Abstract: Etruscan Faces: From the Symbolic to the Realistic
The art of portraiture represents one of the Etruscans’ most original and important contributions to western culture. Beginning in the seventh century BCE, representations of both anonymous and named men and women were crafted in a variety of materials and styles and placed in either funerary or religious contexts. Sculptors, in particular, created expressive – and even, at times, eclectic – memorial images, concentrating especially on the heads and chests of their subjects rather than on their bodies as a whole.
In this lecture, I focus on how these Etruscan faces provide insights into a culture from which no literary records survive that detail how the Etruscans viewed their world and the people who lived in it. We must reconstruct Etruscan beliefs and values through careful analysis of archaeological and artistic data, surviving inscriptions, and the few references preserved in the writings of a number of Greek and Roman authors. The Etruscan faces that are at the center of this presentation are visual narratives that straddle the line between the ideological and the personal. Artists not only succeeded in emphasizing social identities but also physical differences, including age, and, in some cases, states of health. In this way, a genre of art not previously manifested in the ancient Mediterranean was born.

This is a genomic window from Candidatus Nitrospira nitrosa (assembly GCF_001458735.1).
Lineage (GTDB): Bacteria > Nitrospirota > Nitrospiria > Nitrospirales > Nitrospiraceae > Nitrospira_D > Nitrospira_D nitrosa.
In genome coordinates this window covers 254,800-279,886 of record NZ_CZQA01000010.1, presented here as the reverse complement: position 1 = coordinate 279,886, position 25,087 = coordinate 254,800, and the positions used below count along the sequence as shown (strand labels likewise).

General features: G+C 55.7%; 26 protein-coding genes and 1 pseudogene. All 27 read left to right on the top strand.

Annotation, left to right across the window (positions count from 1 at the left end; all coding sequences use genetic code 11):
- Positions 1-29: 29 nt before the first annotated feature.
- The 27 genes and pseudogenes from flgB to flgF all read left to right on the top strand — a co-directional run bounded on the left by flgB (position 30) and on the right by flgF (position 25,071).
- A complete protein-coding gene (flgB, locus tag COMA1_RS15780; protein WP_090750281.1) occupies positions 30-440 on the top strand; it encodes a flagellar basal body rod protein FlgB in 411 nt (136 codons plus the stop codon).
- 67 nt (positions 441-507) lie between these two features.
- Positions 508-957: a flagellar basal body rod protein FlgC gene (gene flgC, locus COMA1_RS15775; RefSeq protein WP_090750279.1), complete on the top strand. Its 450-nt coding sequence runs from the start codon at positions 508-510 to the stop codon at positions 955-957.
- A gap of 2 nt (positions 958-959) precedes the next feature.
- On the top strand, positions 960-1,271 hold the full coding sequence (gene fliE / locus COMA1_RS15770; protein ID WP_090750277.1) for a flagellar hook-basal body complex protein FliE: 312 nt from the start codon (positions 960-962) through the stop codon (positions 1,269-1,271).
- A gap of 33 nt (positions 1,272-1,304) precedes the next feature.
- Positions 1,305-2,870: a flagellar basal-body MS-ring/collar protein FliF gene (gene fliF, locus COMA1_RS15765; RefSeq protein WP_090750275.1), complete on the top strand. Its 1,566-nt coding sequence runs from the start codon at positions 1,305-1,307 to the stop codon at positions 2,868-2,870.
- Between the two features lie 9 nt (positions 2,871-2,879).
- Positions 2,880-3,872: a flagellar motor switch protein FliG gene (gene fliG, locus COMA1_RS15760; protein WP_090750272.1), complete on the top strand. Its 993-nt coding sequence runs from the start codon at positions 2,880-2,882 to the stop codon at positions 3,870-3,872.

Short bibliography and/or website on lecture topic:
Carpino, A. 2013. “Portraiture.” In The Etruscan World, edited by J. M. Turfa, 1007-1016. London.
Prag, A. J. N. W. 2002. “Seianti and Etruscan Portraiture.” In Seianti Hanunia Tlesnasa: The story of an Etruscan Noblewoman, edited by J. Swaddling and J. Prag, 59-66. London: The British Museum.
Small, J. P. 2008. "Looking at Etruscan Art in the Meadows Museum.” In From the Temple and the Tomb: Etruscan Treasures from Tuscany, edited by P.W. Warden, 40-65. Dallas: Meadows Museum, SMU.
Turfa, J.M. 2016. “The Obesus Etruscus: Can the Trope be True?” In A Companion to the Etruscans, edited by S. Bell and A. Carpino, 321-336. Malden, MA and Oxford.